How I Met Your Mother fans are probably still bitter over the show’s finale, but it wasn’t just the finale that sucked, it was the whole final season. One of the big issues was that fans felt mislead. The mother had such a large role during season eight and she died just a season later. Then there was a ton of focus on Robin and Barney’s wedding – which lasted a hot minute before they were divorced! Finding out that all along it wasn’t a story about the mother and Ted’s relationship and was actually the story of how Ted met and fell for Robin felt like a cop-out.
7. Gilmore Girls
Gilmore Girls’ seventh and final season is considered the worst season of the show. The show’s creator and writer, Amy Sherman-Palladino, and her husband Daniel Palladino, who was also a writer, left the show over a salary dispute at the end of season six and a new team was hired to keep the show running for season seven, but it just wasn’t the same. The dialogue changed and the characters did too. Lorelai barely talked for the first couple of episodes and then she found solace in Christopher’s arm. Most shocking of all, she married him! While some people love season seven, most people loathe it because it just doesn’t fit with the other six seasons.
Season seven was easily Californication’s weakest season. Considering it was the last season of the show, one would think that it would want to go out with a bang, but it instead went out with a whimper. One of the best parts of the show was missing for a good chunk of it (Karen) and introducing a long-lost son for Hank was a huge mistake, especially considering how annoying Oliver turned out to be. One of the big things that fans had been waiting for was to see Hank and Karen finally get together and we had to wait to the final episode and the scene was hardly gratifying because it didn’t feel genuine.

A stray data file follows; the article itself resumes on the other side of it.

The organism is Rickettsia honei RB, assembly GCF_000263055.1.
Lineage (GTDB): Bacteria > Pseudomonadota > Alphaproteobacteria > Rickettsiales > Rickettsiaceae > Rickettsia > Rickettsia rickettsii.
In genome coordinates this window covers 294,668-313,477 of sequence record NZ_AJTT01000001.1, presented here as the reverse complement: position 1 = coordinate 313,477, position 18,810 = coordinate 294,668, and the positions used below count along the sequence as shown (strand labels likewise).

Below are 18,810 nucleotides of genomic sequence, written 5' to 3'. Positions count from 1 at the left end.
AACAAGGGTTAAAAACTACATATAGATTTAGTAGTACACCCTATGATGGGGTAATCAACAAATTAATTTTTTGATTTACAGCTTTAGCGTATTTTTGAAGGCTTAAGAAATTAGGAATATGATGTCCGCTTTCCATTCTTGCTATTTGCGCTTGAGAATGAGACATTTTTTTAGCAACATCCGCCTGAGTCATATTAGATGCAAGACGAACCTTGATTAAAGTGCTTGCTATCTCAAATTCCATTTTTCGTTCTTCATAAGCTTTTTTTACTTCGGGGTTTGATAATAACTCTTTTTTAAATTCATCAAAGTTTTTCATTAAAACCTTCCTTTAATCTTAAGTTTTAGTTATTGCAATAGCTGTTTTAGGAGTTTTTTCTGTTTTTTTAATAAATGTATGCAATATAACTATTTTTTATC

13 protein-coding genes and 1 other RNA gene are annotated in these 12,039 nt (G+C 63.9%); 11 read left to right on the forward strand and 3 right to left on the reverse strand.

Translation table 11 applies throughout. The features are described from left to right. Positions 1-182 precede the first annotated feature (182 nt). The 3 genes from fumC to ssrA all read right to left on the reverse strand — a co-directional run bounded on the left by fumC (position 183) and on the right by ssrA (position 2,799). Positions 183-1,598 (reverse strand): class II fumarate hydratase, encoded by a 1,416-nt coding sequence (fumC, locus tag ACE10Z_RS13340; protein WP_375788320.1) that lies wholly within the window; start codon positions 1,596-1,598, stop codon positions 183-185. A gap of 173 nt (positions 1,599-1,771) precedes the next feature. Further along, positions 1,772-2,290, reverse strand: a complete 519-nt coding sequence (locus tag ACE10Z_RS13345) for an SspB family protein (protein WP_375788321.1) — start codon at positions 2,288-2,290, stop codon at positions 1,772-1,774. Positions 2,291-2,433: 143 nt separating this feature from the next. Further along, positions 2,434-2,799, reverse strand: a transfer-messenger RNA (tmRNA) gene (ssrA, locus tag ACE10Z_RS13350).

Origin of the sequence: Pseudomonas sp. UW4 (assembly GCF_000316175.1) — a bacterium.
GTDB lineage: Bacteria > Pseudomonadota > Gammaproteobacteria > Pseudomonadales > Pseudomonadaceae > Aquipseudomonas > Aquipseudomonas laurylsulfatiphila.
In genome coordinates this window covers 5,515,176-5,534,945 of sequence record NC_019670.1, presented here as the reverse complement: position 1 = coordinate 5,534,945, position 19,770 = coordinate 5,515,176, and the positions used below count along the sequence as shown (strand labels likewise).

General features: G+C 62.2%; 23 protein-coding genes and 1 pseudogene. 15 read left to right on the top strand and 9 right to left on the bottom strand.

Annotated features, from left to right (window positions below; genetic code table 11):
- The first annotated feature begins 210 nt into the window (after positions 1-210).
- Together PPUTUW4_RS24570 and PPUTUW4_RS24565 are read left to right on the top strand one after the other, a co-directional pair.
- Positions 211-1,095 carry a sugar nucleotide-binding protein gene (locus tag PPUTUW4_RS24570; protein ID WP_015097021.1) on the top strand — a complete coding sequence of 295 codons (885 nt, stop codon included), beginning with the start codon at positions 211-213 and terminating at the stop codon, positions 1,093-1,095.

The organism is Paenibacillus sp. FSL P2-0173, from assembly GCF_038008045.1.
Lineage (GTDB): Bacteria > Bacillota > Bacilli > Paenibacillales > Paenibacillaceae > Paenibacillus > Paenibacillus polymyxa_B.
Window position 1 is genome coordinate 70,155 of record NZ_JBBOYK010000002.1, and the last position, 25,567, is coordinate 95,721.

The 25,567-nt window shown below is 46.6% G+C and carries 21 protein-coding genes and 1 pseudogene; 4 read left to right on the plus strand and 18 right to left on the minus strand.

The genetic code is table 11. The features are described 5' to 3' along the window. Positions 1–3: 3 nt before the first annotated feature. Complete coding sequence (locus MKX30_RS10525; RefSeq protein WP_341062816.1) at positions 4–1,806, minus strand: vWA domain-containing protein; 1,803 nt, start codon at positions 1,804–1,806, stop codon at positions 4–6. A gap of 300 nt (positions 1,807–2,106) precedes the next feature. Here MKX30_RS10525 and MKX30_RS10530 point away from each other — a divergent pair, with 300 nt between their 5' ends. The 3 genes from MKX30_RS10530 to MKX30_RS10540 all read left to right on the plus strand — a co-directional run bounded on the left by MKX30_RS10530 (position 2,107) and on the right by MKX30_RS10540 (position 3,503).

5. Veronica Mars
Veronica Mars was a great show, and while critics loved it, it was never a ratings success. The first two seasons of the show were especially strong with really compelling season-long mystery arcs; however, season three was disappointing in comparison. The format had changed to include two separate mysteries and the second mystery was never actually resolved because the show was abruptly cancelled following its hiatus in February 2007. There was also a shift in the show’s tone in season three. It was lighter than the first two seasons, which really impacted Logan’s character, who had always had a dark side that was now gone.
4. The Killing